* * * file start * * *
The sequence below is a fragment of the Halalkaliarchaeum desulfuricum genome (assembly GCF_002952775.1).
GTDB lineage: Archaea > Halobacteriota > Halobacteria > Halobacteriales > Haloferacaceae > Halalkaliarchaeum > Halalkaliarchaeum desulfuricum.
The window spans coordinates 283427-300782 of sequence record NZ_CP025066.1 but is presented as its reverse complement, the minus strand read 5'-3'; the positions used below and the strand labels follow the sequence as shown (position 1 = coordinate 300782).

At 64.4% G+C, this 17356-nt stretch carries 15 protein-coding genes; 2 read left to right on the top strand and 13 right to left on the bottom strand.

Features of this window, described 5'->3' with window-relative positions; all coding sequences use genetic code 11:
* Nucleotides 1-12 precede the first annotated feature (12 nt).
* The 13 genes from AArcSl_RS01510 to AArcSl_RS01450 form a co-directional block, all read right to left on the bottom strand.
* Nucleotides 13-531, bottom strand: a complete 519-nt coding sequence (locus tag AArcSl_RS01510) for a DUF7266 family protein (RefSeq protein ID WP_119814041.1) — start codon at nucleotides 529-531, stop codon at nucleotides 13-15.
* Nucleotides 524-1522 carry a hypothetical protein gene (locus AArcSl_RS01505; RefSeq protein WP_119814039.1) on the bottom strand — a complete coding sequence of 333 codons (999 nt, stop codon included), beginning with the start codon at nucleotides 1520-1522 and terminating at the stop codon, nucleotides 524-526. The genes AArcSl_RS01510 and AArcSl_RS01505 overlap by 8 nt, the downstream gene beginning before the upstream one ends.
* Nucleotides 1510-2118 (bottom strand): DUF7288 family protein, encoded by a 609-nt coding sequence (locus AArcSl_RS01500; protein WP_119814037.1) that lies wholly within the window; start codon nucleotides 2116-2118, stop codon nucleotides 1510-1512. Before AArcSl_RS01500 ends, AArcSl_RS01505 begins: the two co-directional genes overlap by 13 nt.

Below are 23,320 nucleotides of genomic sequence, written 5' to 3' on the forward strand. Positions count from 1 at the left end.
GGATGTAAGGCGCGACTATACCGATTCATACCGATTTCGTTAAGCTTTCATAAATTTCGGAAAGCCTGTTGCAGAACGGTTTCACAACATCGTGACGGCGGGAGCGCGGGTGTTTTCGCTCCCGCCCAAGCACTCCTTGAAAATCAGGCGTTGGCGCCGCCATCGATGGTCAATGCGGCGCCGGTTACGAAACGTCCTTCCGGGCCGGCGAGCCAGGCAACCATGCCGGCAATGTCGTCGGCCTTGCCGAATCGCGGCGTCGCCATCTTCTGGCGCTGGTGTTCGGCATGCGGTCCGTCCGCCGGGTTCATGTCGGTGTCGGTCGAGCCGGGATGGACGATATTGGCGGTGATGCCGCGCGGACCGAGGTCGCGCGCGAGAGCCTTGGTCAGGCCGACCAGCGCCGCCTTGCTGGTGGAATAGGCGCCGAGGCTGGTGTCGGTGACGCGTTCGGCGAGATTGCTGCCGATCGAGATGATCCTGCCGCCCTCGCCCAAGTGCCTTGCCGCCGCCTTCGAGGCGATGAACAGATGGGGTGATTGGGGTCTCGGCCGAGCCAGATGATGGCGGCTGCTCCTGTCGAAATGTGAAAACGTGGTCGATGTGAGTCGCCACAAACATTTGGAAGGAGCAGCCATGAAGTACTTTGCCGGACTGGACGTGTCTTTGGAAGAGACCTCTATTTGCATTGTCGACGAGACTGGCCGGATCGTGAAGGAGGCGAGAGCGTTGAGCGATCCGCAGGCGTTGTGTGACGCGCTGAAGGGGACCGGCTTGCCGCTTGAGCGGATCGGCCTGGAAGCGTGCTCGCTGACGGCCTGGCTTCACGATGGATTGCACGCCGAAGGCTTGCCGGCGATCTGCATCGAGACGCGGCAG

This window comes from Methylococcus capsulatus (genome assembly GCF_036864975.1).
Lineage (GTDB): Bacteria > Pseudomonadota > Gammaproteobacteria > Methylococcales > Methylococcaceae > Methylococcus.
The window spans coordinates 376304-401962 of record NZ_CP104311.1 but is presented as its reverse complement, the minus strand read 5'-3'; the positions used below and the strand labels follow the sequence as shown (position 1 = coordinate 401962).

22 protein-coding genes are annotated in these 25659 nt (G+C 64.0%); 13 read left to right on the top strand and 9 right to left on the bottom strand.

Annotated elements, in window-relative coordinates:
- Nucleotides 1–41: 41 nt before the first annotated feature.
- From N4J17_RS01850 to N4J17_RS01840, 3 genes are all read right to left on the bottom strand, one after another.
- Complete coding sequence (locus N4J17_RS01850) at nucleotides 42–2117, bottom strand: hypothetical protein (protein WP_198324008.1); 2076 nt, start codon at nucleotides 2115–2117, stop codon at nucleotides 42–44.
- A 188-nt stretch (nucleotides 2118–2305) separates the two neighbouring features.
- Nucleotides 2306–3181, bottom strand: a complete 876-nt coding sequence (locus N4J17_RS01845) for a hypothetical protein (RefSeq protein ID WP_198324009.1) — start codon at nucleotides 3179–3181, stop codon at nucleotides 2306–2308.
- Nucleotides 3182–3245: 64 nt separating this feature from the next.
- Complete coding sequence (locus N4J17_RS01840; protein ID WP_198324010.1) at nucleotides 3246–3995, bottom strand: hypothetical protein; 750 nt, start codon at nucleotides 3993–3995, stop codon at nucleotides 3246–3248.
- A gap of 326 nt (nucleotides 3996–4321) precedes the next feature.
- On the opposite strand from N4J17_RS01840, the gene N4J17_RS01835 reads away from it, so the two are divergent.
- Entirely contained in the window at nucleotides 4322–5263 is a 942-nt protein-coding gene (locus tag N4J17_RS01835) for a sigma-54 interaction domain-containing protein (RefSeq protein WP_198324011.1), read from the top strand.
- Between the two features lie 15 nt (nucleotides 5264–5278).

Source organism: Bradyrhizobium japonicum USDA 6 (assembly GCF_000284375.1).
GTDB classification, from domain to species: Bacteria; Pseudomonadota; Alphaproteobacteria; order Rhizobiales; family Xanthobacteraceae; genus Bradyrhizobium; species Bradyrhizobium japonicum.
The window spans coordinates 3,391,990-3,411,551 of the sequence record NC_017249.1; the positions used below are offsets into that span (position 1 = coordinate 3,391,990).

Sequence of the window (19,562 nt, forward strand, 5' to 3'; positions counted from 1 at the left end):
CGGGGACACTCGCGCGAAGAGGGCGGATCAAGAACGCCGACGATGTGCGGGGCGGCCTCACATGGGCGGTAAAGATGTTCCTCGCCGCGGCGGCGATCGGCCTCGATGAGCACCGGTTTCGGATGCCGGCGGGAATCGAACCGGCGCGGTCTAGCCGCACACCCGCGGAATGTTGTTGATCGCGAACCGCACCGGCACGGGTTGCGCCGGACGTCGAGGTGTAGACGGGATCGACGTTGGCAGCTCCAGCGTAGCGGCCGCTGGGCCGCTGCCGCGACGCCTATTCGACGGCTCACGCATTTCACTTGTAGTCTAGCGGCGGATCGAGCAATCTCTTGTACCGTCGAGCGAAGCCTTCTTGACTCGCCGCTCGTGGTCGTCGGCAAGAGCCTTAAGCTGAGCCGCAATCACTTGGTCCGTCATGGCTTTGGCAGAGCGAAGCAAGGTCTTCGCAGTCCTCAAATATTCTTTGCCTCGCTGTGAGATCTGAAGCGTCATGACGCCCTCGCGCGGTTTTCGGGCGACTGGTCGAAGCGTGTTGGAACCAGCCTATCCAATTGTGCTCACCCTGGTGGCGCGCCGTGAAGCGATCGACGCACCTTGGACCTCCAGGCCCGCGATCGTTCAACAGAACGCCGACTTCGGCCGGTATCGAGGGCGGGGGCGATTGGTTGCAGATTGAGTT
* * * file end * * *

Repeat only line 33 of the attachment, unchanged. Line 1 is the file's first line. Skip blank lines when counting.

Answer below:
CGGGGACACTCGCGCGAAGAGGGCGGATCAAGAACGCCGACGATGTGCGGGGCGGCCTCACATGGGCGGTAAAGATGTTCCTCGCCGCGGCGGCGATCGGCCTCGATGAGCACCGGTTTCGGATGCCGGCGGGAATCGAACCGGCGCGGTCTAGCCGCACACCCGCGGAATGTTGTTGATCGCGAACCGCACCGGCACGGGTTGCGCCGGACGTCGAGGTGTAGACGGGATCGACGTTGGCAGCTCCAGCGTAGCGGCCGCTGGGCCGCTGCCGCGACGCCTATTCGACGGCTCACGCATTTCACTTGTAGTCTAGCGGCGGATCGAGCAATCTCTTGTACCGTCGAGCGAAGCCTTCTTGACTCGCCGCTCGTGGTCGTCGGCAAGAGCCTTAAGCTGAGCCGCAATCACTTGGTCCGTCATGGCTTTGGCAGAGCGAAGCAAGGTCTTCGCAGTCCTCAAATATTCTTTGCCTCGCTGTGAGATCTGAAGCGTCATGACGCCCTCGCGCGGTTTTCGGGCGACTGGTCGAAGCGTGTTGGAACCAGCCTATCCAATTGTGCTCACCCTGGTGGCGCGCCGTGAAGCGATCGACGCACCTTGGACCTCCAGGCCCGCGATCGTTCAACAGAACGCCGACTTCGGCCGGTATCGAGGGCGGGGGCGATTGGTTGCAGATTGAGTT